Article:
Early stage researcher 10 (ESR10) project - Aurelien Zarca
Supervision: Prof MJ Smit, Dr M Siderius, Dr H Vischer, Prof R Leurs
Host: VU (NL) – VU University Amsterdam, Dept. of Medicinal Chemistry
I- Project proposal:
1. Delineate ligand (in)dependent CXCR4 and CXCR7 phosphorylation profiles.
2. Determine kinases involved in CXCR4 and CXCR7 phosphorylation.
3. Define functional consequences of differential CXCR4 and CXCR7 phosphorylation in distinct cancer cell types.
To study the role of CXCR4 and CXCR7 phosphorylation, receptor mutants and phosphospecific antibodies will be used and/or generated. To identify the kinases involved FRET/BRET and gene silencing experiments will be performed. The functional consequences of differential phosphorylation in various cancer cell lines will be explored by focussing on receptor desensitization/trafficking using confocal fluorescence microscopy and automated high content screening and signalling to multiple intracellular pathways (bias).
Planned secondments: arGEN-X (BE), UWUE (DE), Vivia Biosystems (ES)
II- Requirement candidate:
Required diploma: MSc degree in molecular/biomedical Life Sciences, Pharmaceutical Sciences or related Life Science degree.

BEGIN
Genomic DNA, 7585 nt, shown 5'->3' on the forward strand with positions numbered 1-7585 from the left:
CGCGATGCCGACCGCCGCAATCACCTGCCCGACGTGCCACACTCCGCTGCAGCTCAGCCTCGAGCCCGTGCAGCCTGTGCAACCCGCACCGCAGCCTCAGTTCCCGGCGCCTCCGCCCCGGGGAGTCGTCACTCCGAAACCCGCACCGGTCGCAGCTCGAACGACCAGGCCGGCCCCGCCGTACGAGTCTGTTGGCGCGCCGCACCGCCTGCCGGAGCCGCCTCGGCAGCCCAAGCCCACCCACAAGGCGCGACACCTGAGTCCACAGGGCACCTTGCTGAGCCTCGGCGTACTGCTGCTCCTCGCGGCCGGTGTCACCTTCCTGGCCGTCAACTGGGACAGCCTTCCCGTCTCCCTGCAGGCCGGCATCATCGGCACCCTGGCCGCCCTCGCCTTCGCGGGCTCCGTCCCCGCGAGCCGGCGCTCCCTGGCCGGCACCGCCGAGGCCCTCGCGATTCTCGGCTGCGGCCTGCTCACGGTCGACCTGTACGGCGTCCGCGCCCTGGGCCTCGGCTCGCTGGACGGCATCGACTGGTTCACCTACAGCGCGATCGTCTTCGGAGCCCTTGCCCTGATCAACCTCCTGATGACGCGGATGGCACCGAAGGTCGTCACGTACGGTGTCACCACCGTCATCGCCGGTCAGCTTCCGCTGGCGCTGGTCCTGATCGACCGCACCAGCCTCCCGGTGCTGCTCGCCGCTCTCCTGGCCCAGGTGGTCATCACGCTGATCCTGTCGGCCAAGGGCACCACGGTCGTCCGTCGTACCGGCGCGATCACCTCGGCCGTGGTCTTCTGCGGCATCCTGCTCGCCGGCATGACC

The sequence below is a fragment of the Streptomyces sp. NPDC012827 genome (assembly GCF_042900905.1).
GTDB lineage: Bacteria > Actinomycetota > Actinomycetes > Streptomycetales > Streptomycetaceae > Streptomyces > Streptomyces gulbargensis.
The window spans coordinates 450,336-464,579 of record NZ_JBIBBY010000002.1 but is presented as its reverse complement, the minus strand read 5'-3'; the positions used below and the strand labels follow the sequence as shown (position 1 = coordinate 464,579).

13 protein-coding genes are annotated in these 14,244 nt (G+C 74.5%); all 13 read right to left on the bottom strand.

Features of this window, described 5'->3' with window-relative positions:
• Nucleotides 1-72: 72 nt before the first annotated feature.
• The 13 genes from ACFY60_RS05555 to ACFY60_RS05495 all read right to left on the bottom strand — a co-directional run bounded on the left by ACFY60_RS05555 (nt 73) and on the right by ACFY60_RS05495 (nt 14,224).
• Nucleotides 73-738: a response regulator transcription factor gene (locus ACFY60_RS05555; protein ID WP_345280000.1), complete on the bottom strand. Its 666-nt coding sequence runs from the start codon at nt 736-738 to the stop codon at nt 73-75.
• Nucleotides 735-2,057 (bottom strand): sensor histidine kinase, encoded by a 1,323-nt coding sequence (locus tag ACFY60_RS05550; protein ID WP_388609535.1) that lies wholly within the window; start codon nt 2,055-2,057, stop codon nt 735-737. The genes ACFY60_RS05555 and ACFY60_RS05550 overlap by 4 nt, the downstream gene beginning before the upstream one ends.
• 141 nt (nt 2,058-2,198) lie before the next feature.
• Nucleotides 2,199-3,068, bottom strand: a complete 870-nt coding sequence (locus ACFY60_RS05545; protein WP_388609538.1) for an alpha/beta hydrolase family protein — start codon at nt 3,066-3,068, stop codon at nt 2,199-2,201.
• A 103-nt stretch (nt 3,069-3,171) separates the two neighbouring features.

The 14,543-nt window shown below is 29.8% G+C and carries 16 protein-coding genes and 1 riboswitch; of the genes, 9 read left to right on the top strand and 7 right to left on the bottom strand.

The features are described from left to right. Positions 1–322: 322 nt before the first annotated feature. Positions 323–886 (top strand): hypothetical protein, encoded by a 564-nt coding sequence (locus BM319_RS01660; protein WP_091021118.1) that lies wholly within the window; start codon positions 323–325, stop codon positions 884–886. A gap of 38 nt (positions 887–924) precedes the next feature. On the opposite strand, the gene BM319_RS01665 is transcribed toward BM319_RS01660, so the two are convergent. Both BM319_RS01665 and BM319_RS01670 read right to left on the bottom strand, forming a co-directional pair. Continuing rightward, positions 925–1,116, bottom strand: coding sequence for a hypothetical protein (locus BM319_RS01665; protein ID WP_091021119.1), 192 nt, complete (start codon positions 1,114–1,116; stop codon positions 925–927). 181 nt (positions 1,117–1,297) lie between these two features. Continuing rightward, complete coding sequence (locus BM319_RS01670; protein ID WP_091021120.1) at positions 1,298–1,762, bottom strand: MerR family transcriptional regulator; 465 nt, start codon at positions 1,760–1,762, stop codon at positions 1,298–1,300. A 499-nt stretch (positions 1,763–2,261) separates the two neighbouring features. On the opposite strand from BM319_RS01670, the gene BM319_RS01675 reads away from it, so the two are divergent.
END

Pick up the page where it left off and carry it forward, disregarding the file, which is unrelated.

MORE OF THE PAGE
Required expertise: cell culture, cell-based assays, biochemistry, molecular biology. Recommended expertise: GPCR molecular pharmacology, chemokine biology, imaging, FRET/BRET based signalling, radioligand binding, oncogenic assays.
1. Maussang D, et al, Smit MJ (2013) Llama-derived single variable domains (Nanobodies) directed against CXCR7 reduce head and neck cancer cell growth in vivo. J Biol Chem 288: 29562-72.
2. Canals M, Scholten DJ, de Munnik S, Han MK, Smit MJ, Leurs R (2012) Ubiquitination of CXCR7 controls receptor trafficking. PLoS One. 7:e34192.
3. Watts AO, Verkaar F, van der Lee MM, Timmerman CA, Kuijer M, van Offenbeek J, van Lith LH, Smit MJ, Leurs R, Zaman GJ, Vischer HF (2013) β-Arrestin recruitment and G protein signaling by the atypical human chemokine decoy receptor CCX-CKR. J Biol Chem 288:7169-81.
4. Jähnichen S et al Smit MJ (2010) CXCR4 nanobodies (VHH-based single variable domains) potently inhibit chemotaxis and HIV-1 replication and mobilize stem cells. Proc Natl Acad Sci USA. 107: 20565.